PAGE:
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Author: Elizabeth Engelman

First Step to Wedding Planning: Breathe

First Step to Wedding Planning: Breathe

If you just got engaged and are feeling overwhelmed, this is the 3 part guide for you. I got engaged in 2013 and married in 2014. It’s a crazy process with too many options, too many possibilities, and too many expenses. This is a practical guide to give you advice based the the mistakes and lessons I learned while planning my wedding.

I will say that the single most important aspect of planning a wedding is knowing what you do and don’t want to focus on. Do you really love music and want to dance into the night or would you rather skip the DJ and focus on the decor? Some people want a spectacular wedding dress while others might want to spend more money on the food or venue. Whatever your preference, you need to get that settled with your fiance before moving on to looking at venues.

Questions to Get You Started

Once you’ve established what you want out of your wedding it will be much easier to budget based on the things you and your fiance see as priorities.

You and your fiance should both list the top 3 most important aspects of your ideal wedding. After you’ve done that share with each other.


  • The food
  • DJ
  • Venue
  • Location (close by or destination)
  • Time spent with wedding guests
  • Large wedding guest list
  • Expensive wedding dress/tux/suit
  • Large wedding party
  • Additional wedding events (rehearsal dinner, brunch the day after the wedding)
  • Decor/Flowers

If you both wrote down 3 things and nothing overlapped, that might be a problem. But in that case I’d say pick the top two from each of your lists and then agree on the 5th item that’s a priority.

Questions to ask & answer with you and your fiance before wedding planning:

  • What’s the best wedding you’ve ever attended. What about it did you like so much?
  • What’s the worst wedding you’ve ever attended. What didn’t you like about it?
A Cure For Wellness

A Cure For Wellness

This post contains mild plot point spoilers but honestly you shouldn’t waste your time seeing the movie anyway. Just read my post and you’ll be all set.


A Cure For Wellness is one of the biggest letdowns in some time. Similar to Crimson Peak a few years ago, it had a beautifully haunting trailer that drew me in and made me want to see a “scary movie,” a genre I tend to avoid. I’m a scaredy cat who will have nightmares for days after a mildly scary episode of TV. So, mustering up the courage to see a scary movie is a big deal. And then, I see something like A Cure For Wellness and I just sit there bored out of my mind trying to envision a better version of the movie than the one on screen.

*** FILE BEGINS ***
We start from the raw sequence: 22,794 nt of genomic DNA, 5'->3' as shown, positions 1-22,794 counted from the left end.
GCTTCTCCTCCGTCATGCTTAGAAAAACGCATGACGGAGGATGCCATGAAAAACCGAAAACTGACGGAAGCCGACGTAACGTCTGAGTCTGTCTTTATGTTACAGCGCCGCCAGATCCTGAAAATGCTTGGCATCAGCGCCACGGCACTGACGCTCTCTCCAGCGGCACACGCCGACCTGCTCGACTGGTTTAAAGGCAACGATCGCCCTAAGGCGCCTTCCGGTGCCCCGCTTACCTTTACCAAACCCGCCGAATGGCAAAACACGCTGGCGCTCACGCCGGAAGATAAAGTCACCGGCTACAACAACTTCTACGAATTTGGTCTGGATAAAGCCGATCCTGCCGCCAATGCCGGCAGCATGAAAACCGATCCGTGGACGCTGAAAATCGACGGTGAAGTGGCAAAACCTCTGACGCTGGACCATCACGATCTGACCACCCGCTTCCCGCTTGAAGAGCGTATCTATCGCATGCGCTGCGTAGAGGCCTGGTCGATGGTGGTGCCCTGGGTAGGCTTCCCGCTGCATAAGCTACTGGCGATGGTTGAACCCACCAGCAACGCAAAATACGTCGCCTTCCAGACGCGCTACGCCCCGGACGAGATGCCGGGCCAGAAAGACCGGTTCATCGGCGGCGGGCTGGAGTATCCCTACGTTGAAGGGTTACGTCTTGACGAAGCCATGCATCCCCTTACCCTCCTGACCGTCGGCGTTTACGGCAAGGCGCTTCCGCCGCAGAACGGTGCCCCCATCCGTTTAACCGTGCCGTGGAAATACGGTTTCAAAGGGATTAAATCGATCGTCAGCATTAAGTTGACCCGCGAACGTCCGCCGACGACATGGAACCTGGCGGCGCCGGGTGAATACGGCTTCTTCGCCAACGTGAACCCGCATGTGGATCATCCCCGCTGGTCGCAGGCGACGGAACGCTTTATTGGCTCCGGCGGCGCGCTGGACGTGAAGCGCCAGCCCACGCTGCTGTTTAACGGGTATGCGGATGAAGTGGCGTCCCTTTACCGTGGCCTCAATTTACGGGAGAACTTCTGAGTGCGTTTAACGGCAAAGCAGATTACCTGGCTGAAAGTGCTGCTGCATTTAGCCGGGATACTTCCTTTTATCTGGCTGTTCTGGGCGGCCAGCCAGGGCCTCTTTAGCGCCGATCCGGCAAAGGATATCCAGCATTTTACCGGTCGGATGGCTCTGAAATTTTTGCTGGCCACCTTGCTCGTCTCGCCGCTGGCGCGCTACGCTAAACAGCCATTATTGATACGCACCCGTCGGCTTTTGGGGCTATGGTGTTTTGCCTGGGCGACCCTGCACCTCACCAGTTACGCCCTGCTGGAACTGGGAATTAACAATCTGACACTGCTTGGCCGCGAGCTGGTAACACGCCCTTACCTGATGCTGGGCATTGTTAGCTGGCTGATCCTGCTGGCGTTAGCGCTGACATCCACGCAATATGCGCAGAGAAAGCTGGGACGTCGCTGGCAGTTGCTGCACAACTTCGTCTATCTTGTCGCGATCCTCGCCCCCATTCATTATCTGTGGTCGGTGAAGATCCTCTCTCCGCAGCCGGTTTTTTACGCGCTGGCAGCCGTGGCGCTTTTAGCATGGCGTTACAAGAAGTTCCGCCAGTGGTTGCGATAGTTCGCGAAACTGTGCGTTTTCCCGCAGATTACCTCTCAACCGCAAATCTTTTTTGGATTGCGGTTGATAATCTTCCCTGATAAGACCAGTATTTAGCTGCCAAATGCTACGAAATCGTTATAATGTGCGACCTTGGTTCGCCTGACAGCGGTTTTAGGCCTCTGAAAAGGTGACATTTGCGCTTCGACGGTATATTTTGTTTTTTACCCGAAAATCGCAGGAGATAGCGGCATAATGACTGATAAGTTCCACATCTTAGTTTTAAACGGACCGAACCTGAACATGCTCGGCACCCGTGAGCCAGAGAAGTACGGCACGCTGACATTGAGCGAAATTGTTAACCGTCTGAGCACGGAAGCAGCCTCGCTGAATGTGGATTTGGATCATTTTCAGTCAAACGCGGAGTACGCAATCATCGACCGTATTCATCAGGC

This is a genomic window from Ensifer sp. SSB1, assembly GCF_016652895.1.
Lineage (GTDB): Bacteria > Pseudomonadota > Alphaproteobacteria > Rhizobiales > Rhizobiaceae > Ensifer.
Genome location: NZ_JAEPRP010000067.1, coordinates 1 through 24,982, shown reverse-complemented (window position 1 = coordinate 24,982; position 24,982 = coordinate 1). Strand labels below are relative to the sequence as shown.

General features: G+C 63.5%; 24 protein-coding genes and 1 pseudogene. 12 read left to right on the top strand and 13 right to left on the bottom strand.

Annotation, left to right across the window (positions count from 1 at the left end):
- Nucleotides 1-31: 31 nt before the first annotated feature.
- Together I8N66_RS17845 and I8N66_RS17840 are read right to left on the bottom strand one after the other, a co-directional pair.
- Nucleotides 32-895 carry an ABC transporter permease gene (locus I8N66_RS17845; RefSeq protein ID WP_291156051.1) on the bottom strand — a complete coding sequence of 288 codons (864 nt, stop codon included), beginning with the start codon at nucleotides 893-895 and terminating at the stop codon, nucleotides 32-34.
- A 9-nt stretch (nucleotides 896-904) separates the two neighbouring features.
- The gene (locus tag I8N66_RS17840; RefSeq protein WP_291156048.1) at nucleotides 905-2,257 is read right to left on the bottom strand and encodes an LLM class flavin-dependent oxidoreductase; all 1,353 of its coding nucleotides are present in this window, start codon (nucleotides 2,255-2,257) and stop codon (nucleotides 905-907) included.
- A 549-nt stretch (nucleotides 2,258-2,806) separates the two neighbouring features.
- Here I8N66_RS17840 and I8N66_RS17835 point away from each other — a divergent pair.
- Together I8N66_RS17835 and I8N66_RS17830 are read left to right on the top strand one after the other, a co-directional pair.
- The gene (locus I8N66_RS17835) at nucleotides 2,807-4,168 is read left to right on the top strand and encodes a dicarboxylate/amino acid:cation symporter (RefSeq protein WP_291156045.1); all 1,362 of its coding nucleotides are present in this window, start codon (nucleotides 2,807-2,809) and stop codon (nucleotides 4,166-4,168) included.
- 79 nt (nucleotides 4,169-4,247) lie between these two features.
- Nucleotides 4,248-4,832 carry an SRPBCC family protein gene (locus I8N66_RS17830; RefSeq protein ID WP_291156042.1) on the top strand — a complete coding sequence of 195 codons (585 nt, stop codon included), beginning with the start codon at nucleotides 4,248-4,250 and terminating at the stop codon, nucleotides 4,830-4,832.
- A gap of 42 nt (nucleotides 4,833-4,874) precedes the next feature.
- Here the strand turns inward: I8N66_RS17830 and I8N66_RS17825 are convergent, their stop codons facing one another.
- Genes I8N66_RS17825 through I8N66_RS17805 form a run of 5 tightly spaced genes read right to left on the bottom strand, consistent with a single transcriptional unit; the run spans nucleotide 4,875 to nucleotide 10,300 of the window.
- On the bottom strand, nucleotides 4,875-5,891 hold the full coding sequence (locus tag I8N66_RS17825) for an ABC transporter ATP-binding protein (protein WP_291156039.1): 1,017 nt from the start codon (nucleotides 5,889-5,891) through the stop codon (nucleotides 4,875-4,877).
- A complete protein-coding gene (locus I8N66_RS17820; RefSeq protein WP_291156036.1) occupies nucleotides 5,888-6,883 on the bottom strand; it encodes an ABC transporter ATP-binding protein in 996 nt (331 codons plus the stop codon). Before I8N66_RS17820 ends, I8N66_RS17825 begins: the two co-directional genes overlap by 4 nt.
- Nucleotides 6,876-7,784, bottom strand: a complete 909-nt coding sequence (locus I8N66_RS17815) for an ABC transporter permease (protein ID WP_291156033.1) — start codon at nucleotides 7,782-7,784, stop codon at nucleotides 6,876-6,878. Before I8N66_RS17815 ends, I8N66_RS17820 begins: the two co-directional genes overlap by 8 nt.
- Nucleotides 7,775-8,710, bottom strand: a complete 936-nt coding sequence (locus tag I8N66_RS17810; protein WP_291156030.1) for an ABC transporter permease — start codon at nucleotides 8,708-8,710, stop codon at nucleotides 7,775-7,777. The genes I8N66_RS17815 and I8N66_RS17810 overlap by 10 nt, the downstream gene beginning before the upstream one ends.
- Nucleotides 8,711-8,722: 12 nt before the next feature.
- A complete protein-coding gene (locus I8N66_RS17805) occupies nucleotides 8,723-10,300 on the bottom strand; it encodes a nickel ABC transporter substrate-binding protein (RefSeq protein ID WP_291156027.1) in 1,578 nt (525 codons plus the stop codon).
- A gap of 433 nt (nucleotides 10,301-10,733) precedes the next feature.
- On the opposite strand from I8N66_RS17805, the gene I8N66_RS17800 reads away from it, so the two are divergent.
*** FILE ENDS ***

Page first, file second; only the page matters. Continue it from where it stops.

Wellness is a master class in how not to pace a film. The beginning drags but I figured it was a lot of build up to a exciting second half. The excitement never came. At 2.5 hours I’m not sure what the director felt was so precious to keep. It’s as if the storyboards were written on cards that fell on the ground and however they were shuffled back together was the order they edited the film. With so many resets to the action, it was difficult to ever get into a groove.

I’ll give you the one sentence description of the plot. A young man, Lockhart, goes to a sanitarium in Switzerland to bring back the CEO of his Wall Street firm only to find something is not right in the seemingly idyllic spa. The problem is he figures that out almost immediately but not quite as fast as the audience. I heard multiple people whisper to their movie-going companion, “Don’t drink the water,” the very first instant the water was shown. Everything is so on the nose as to not leave anything for the audience to discover.

Let’s get back to the pacing. One of the keys to a scary film, especially when the main character has a broken leg*,  is the sense that there is no where for them to go and no way for them to run. Think Misery or literally any other suspenseful film with an injured protagonist. So, what does A Cure For Wellness do with this plot point? They continuously let Lockhart leave. He goes into town multiple times and even calls work. Yet, he goes back and keeps drinking the Kool-Aid even though he knows it’s bad for him. The film gives the main character too much distance from the rest of the brainwashed patients at the sanitarium though. Since he never buys in to the lies the staff is telling, we never buy in. And if we never buy in, it makes the whole thing seem ridiculous.

For a film that takes no chances and has no real sense of tension or terror, it seems to have no problem leaning gratuitously on sexual violence toward the end. A rape scene completely changes the tone of the film and one specifically unnecessary moment had the audience make its first collective sound of the movie, a big grossed-out groan. The fact that the love interest is a pre-pubescent girl and the main town secret revolves around incest should give you a sense of what the film relished in, as opposed to finding real terror in the experiments performed on the guests (patients).

* Bad storytelling is when a plot device is thrown away the second it will make the rest of the story harder to tell. As soon as the film needed Lockhart to be able to run and fight, they let him remove his cast and magically walk on his broken leg. Now, given that the caretakers are all crazy perhaps it wasn’t broken in the first place. But, the director made us listen to the sound of Lockhart walking on his crutches for almost two hours (many times the only sound in the scene) so just for that reason he should have been held to using them for the rest of the film.